Yazidi Killings Show Demonic Muslim Fundamentalism
Of the bombers who killed between 175 and 500 Yazidis this week (estimates vary), Saeed declares, "Their aim is to annihilate us, to create trouble and kill all the Yazidis because we are not Muslims."
This is an accurate characterization of the Islamic fundamentalists who against one group after another, have been extending their depredations through the Middle East. (The Islamic state of Iraq, an Al Qaeda front, distributed warning leaflets a week before the bombings declaring the Yazidis deserved it because they were "anti-Islamic)".
Contrast the old man's succinct and accurate view of what happened with the muddled lack of comprehension and unwillingness to assign responsibility where it belongs that we see in the lead L.A. Times editorial this morning.
"Identifying the killers by sect or affiliation does not help us comprehend the incomprehensible: What kind of nihilistic monsters see a benefit to murdering and maiming hundreds of innocent men, women?," the editorial asks. "No historic wrong, no ideological right, no religious calling could ever justify such crimes. Yet they do serve one purpose: to shatter trust and faith in human decency and so make reconciliation almost impossible.
"After nearly five years of war, we cannot accurately count the Iraqi dead...We do not know how many were killed by fellow Iraqis, by U.S. forces or by Al Qaeda zealots. Nor can we apportion responsibility for the deaths caused by the havoc unleashed by the U.S-led invasion."
Shame on the L.A. Times! Shame on it, if it is unwilling to identify the bombers this week as fundamentalist Muslims, and shame on it for being so confused that it does not know who is responsible for the carnage in Iraq - us or the enemy.
It is indeed shameful that these moral nihilists who write the Times editorials and all too many reports in American newspapers throughout the country are unwilling to confront the Nazi successors who for many years now have been engaged in terror attacks in the Middle East. Their weakness invites a further spread of the terror.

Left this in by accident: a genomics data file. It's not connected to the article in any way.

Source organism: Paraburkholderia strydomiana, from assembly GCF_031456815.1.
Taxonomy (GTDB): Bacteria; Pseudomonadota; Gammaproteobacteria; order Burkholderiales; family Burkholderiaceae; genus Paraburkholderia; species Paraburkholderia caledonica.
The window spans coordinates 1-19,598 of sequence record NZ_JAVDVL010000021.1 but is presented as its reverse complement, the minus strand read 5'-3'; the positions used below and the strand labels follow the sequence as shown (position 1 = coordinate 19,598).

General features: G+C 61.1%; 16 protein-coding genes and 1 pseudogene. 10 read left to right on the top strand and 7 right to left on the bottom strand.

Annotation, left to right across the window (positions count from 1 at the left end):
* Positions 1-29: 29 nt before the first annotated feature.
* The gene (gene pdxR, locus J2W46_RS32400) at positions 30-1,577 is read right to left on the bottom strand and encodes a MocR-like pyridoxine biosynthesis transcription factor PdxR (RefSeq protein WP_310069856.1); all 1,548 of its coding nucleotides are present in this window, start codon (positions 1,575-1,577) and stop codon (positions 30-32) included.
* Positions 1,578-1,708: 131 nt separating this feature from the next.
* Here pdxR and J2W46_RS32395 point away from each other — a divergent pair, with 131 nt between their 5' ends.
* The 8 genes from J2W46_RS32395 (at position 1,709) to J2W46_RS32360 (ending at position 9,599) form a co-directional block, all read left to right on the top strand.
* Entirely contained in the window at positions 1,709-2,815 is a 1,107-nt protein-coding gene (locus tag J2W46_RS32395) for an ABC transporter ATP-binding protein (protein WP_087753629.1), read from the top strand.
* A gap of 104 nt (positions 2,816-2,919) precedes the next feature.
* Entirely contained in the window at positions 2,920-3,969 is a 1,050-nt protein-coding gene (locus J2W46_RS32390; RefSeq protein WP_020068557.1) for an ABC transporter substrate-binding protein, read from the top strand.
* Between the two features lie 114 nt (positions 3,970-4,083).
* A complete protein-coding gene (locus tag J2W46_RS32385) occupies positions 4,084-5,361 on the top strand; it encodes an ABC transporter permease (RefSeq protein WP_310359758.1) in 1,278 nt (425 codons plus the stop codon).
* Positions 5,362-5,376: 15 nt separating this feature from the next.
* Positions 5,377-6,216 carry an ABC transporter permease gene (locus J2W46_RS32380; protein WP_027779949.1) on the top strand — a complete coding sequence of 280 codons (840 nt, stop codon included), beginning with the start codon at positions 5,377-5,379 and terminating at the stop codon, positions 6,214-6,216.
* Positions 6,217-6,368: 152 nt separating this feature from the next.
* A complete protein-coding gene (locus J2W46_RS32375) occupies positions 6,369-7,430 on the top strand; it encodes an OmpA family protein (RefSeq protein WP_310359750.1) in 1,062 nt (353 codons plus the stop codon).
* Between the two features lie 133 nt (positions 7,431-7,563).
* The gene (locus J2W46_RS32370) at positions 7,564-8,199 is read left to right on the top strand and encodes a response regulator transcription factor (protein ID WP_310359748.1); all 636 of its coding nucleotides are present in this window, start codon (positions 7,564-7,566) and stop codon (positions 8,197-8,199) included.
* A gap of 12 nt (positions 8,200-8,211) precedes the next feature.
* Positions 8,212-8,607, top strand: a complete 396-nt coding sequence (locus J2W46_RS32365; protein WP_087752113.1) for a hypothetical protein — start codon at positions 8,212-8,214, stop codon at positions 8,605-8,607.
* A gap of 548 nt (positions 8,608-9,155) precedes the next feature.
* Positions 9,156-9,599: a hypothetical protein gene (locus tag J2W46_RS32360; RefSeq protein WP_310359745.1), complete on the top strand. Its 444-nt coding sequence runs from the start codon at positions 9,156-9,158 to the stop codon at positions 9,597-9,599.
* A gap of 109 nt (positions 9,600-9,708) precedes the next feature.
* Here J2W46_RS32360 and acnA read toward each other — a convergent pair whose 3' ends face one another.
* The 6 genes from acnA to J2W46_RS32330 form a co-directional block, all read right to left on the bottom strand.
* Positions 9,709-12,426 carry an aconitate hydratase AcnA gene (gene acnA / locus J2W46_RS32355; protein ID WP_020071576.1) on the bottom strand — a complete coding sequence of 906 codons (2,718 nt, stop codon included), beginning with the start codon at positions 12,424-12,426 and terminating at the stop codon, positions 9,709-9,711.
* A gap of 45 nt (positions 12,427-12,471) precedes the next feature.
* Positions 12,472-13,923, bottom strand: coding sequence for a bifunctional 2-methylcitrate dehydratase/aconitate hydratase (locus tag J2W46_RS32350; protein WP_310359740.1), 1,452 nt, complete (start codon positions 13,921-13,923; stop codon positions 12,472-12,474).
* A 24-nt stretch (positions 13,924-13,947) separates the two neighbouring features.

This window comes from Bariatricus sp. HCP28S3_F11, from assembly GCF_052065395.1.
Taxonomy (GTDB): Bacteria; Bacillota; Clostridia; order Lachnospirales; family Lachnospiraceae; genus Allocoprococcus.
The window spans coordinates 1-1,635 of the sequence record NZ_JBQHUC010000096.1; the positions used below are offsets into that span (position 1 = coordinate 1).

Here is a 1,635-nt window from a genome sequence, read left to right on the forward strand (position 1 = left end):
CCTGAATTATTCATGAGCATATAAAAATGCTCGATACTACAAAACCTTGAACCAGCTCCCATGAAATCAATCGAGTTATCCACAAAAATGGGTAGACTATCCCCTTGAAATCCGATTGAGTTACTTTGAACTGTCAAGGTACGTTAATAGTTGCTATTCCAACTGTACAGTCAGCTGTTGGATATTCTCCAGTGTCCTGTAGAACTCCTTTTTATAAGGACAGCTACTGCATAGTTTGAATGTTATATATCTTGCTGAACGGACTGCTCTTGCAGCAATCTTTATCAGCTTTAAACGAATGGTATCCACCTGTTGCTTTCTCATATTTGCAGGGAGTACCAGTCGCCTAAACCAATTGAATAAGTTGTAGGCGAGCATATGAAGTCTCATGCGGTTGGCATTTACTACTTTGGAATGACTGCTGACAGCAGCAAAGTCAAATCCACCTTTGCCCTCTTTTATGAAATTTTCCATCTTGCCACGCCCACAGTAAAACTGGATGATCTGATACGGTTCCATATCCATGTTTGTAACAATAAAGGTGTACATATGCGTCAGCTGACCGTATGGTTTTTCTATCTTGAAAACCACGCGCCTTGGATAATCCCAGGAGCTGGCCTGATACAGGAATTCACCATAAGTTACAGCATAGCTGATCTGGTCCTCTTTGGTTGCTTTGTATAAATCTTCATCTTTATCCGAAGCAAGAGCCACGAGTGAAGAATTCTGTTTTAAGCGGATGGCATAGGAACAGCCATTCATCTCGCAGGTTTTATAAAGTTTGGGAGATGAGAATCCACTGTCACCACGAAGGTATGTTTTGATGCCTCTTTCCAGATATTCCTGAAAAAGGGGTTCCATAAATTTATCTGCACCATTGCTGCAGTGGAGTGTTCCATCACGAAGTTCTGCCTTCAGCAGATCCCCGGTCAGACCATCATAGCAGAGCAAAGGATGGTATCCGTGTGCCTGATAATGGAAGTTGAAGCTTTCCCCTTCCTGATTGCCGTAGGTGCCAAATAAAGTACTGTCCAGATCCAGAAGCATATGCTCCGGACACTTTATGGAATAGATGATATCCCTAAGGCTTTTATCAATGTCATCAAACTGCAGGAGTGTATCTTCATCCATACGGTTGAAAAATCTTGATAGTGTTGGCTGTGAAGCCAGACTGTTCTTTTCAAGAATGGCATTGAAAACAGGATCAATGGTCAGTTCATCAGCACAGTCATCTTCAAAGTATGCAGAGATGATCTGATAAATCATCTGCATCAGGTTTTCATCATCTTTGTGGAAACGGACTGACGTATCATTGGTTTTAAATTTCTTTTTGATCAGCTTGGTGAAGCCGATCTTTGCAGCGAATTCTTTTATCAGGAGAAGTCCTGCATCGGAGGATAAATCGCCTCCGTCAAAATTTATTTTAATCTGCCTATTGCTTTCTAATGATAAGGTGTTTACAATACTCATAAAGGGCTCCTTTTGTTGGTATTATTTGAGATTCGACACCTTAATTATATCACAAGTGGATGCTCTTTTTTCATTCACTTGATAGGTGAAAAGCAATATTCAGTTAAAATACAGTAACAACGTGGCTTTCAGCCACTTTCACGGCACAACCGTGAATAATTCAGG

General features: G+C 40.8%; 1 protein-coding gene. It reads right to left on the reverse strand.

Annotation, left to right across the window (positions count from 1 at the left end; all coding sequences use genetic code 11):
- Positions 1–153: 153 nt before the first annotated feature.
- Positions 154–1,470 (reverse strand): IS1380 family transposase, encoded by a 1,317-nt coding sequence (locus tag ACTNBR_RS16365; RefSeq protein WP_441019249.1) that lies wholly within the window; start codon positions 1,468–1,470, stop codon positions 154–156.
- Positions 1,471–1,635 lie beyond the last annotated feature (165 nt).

And one thing more is clear: The forces that bomb Yazidi villages, that kill innocent Kurds, that murder Roman Catholic priests in Turkey, that attack Christians in Gaza and Lebanon, that avow their intention to destroy the state of Israel, will not hesitate, if they ever obtain nuclear or other weapons of mass destruction, from using them against American and other populations who live in the great cities of the West.
How dare the Los Angeles Times lump our gallant soldiers fighting in Iraq and other fronts of the War on Terror with the terrorists! No contempt is too great for these editorial writers who cannot distinguish good from evil.
It is not only the L.A. Times this very morning which falls into this moral abyss. There is a remarkably muddle-headed New York Times editorial on U.S.-Iranian relations which criticizes moves by the United States toward identifying the Iranian Revolutionary Guards for what they are -- terrorists.
This editorial begins, "The dangers posed by Iran are serious, and America needs to respond with serious policies, noit more theatrics. Labeling Iran's Revolutionary Guard Corps as a foreign terrorist organization -- as the State Department now proposes -- is another distraction when what the Bush Administration needs to be doing is opening comprehensive negotiations with Tehran, backed by increasing international economic pressure."
The fathers and grandfathers of the New York Times editorial writers did not propose negotiating with Hitler or Tojo. The present-day editorial writers though have continually proposed that we go to Iran hat-in-hand to beg them to stop attacking us, at a time when Iranian-made bombs are killing our soldiers in Iraq and when Iranian nuclear development threatens the whole world.
What we might recall are the words of Duff Cooper in the 1938 debate in the British House of Commons, on the Munich agreement: "The prime minister (Neville Chamberlain) has believed in addressing Herr Hitler through the language of sweet reasonableness. I have believed that he was more open to the language of the mailed fist."
The New York Times stands with Chamberlain, believing that we can temporize with present evil and use "the language of sweet reasonableness" with the enemy.
Thank God, at least for now, we have an Administration headed by President George W. Bush which is willing to defend America, even if sometimes he makes mistakes.
No wonder the confidence so many have had in our newspapers is vanishing, day by day. These newspapers are not worthy of the American people. They can, and must, do better.
I am, however, glad to see the L.A. Times' editorial critique this morning of the service mess at Los Angeles International Airport. The accurate subtitle of this editorial says, "Systems failure at the airport are symptoms of a dangerous pattern of neglect." Better late than never.
Labels: Terror attacks